An international research team led by the Leibniz Institute of Plant
Genetics and Crop Plant Research (IPK) has identified a genethat plays a
decisive role in the development of barley's slender inflorescences
called spikes. The COMPOSITUM1 (COM1) gene was discovered to have
acquired a new function during grass evolution.
The "spikelet meristem" (SM) plays a central role during the development
of the grass inflorescence. To do this, however, cells destined to
become SM must first attain the SM identity. This is achieved, among
other things, by gene regulation. Dr. Naser Poursarebani, first-author
of the study and discoverer of the COM1 gene explains that the COM1
barley mutant e.g. is compromised in a way that the corresponding cells
cannot perceive or convert the SM identity signal. The signal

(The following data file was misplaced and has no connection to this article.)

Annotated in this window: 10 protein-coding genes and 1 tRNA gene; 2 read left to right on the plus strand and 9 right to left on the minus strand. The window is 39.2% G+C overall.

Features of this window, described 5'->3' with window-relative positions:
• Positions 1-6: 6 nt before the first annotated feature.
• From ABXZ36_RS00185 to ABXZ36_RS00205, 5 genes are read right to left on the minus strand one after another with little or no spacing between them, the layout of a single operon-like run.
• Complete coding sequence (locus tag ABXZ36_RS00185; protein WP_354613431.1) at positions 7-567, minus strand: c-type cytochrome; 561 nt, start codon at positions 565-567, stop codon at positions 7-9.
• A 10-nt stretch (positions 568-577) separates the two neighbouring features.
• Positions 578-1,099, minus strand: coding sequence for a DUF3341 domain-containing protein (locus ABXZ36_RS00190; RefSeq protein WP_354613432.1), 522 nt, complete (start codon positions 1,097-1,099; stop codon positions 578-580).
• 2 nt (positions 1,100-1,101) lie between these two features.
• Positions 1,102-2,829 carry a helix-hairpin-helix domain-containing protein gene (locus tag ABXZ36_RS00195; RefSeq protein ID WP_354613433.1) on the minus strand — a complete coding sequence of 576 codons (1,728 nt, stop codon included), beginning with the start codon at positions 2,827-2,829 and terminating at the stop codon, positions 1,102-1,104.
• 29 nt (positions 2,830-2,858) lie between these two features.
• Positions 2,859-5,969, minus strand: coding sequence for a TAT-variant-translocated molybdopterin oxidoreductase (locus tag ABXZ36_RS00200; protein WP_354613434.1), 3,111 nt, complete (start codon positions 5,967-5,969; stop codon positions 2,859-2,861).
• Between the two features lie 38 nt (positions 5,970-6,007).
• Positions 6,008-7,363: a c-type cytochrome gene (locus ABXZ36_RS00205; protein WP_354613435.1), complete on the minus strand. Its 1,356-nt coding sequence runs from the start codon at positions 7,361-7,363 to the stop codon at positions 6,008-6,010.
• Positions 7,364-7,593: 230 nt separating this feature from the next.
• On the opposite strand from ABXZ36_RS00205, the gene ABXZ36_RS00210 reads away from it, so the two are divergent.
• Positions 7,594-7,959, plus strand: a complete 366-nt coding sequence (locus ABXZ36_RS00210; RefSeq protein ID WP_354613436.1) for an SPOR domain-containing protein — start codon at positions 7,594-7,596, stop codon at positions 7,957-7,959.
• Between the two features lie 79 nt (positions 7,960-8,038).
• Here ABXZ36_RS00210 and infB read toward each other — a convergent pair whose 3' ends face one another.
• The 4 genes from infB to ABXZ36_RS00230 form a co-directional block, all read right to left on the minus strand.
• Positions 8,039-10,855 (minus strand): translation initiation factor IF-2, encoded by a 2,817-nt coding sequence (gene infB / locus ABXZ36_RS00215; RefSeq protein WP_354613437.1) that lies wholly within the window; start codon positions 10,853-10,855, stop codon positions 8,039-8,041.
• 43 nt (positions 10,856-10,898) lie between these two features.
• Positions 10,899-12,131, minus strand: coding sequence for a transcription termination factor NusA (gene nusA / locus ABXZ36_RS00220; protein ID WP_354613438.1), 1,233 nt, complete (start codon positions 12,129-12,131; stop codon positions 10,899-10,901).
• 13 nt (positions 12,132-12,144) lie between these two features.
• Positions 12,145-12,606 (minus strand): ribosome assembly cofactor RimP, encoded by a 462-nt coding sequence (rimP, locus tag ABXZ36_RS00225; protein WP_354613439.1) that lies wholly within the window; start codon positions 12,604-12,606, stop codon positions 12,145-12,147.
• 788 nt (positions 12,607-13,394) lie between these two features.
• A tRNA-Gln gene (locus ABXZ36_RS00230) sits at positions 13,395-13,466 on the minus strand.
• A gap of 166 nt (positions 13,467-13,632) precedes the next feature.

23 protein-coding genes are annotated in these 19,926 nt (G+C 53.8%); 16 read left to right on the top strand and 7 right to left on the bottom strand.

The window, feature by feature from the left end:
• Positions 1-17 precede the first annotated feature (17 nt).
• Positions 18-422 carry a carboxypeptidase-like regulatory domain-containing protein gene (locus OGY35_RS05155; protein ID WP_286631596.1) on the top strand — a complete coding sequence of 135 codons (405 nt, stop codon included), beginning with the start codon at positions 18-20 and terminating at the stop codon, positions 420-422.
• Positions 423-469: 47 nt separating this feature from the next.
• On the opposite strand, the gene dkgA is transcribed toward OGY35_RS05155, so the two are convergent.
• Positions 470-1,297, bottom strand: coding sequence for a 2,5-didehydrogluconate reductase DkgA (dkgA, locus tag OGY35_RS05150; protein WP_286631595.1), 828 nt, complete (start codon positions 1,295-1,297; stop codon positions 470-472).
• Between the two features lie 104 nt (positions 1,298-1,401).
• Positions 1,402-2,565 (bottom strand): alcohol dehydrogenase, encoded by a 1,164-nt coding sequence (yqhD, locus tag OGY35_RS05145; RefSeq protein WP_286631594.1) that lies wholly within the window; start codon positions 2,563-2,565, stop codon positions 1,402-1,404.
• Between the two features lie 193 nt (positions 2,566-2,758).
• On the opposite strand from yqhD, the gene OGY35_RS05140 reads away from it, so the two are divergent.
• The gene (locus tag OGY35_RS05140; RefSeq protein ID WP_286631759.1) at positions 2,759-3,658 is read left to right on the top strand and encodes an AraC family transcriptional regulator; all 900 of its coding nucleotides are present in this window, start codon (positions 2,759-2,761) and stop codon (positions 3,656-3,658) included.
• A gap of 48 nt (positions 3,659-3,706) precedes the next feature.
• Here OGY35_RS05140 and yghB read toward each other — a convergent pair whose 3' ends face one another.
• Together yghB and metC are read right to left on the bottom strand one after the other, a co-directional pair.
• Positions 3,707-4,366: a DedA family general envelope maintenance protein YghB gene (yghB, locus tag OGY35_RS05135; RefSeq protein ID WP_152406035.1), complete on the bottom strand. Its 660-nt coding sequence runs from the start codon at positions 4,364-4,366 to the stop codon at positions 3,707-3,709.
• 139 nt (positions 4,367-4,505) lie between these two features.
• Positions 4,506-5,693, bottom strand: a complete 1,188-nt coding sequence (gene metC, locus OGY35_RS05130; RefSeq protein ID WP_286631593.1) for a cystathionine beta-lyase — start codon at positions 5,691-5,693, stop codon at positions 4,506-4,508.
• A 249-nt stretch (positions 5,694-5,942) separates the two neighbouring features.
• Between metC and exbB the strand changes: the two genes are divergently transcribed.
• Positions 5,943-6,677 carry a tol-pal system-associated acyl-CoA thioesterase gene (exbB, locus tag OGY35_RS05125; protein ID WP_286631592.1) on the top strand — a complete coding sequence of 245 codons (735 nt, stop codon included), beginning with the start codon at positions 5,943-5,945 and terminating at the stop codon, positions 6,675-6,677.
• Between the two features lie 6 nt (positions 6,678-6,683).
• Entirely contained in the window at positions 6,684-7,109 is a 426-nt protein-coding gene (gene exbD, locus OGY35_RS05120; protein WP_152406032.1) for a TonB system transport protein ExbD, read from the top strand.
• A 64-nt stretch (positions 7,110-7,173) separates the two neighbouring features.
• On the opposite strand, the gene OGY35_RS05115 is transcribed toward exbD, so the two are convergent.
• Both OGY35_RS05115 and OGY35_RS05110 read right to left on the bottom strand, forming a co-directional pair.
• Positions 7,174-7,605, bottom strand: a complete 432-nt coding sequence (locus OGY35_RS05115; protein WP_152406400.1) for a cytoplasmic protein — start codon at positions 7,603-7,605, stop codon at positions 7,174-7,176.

transmission does not function properly so that the cells cannot attain
their correct cell identity, she added.
In barley, COM1 normally ensures that meristem cells develop into
spikelets by influencing the properties of their cell walls and thus
ultimately controlling cell growth. COM1's contribution to this identity
signal is also its newly discovered function, which is not found in
other grasses such as rice, maize, sorghum, or twigs (/Brachypodium
distachyon/L.). Barley COM1 function is fundamentally different from
those above-mentioned grass species, in which the gene rather promotes
the formation of inflorescence branches.